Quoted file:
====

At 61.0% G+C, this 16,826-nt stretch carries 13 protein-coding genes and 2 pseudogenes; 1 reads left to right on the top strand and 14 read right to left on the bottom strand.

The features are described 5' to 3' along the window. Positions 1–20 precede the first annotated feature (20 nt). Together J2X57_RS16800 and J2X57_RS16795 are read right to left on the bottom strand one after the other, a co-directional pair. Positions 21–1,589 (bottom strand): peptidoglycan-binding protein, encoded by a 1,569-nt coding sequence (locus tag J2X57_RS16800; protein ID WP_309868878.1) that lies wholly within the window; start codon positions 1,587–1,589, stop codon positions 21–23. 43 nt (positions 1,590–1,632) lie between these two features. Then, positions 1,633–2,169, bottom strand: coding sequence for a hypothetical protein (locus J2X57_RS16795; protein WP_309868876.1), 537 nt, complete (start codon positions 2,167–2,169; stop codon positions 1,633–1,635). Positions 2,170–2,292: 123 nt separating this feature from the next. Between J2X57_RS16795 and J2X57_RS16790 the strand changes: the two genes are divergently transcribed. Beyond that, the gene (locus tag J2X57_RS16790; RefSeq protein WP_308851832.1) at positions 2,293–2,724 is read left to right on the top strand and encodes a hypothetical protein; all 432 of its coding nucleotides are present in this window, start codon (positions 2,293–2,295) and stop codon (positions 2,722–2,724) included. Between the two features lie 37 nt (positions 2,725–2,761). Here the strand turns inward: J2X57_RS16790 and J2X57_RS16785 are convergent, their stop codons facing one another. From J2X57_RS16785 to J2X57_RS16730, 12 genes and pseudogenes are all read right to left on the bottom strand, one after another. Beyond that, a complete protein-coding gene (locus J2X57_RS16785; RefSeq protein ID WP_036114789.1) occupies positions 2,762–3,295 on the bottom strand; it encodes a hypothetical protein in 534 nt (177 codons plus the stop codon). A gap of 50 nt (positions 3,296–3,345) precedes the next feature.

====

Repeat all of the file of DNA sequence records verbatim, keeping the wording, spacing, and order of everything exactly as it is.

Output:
At 61.0% G+C, this 16,826-nt stretch carries 13 protein-coding genes and 2 pseudogenes; 1 reads left to right on the top strand and 14 read right to left on the bottom strand.

The features are described 5' to 3' along the window. Positions 1–20 precede the first annotated feature (20 nt). Together J2X57_RS16800 and J2X57_RS16795 are read right to left on the bottom strand one after the other, a co-directional pair. Positions 21–1,589 (bottom strand): peptidoglycan-binding protein, encoded by a 1,569-nt coding sequence (locus tag J2X57_RS16800; protein ID WP_309868878.1) that lies wholly within the window; start codon positions 1,587–1,589, stop codon positions 21–23. 43 nt (positions 1,590–1,632) lie between these two features. Then, positions 1,633–2,169, bottom strand: coding sequence for a hypothetical protein (locus J2X57_RS16795; protein WP_309868876.1), 537 nt, complete (start codon positions 2,167–2,169; stop codon positions 1,633–1,635). Positions 2,170–2,292: 123 nt separating this feature from the next. Between J2X57_RS16795 and J2X57_RS16790 the strand changes: the two genes are divergently transcribed. Beyond that, the gene (locus tag J2X57_RS16790; RefSeq protein WP_308851832.1) at positions 2,293–2,724 is read left to right on the top strand and encodes a hypothetical protein; all 432 of its coding nucleotides are present in this window, start codon (positions 2,293–2,295) and stop codon (positions 2,722–2,724) included. Between the two features lie 37 nt (positions 2,725–2,761). Here the strand turns inward: J2X57_RS16790 and J2X57_RS16785 are convergent, their stop codons facing one another. From J2X57_RS16785 to J2X57_RS16730, 12 genes and pseudogenes are all read right to left on the bottom strand, one after another. Beyond that, a complete protein-coding gene (locus J2X57_RS16785; RefSeq protein ID WP_036114789.1) occupies positions 2,762–3,295 on the bottom strand; it encodes a hypothetical protein in 534 nt (177 codons plus the stop codon). A gap of 50 nt (positions 3,296–3,345) precedes the next feature.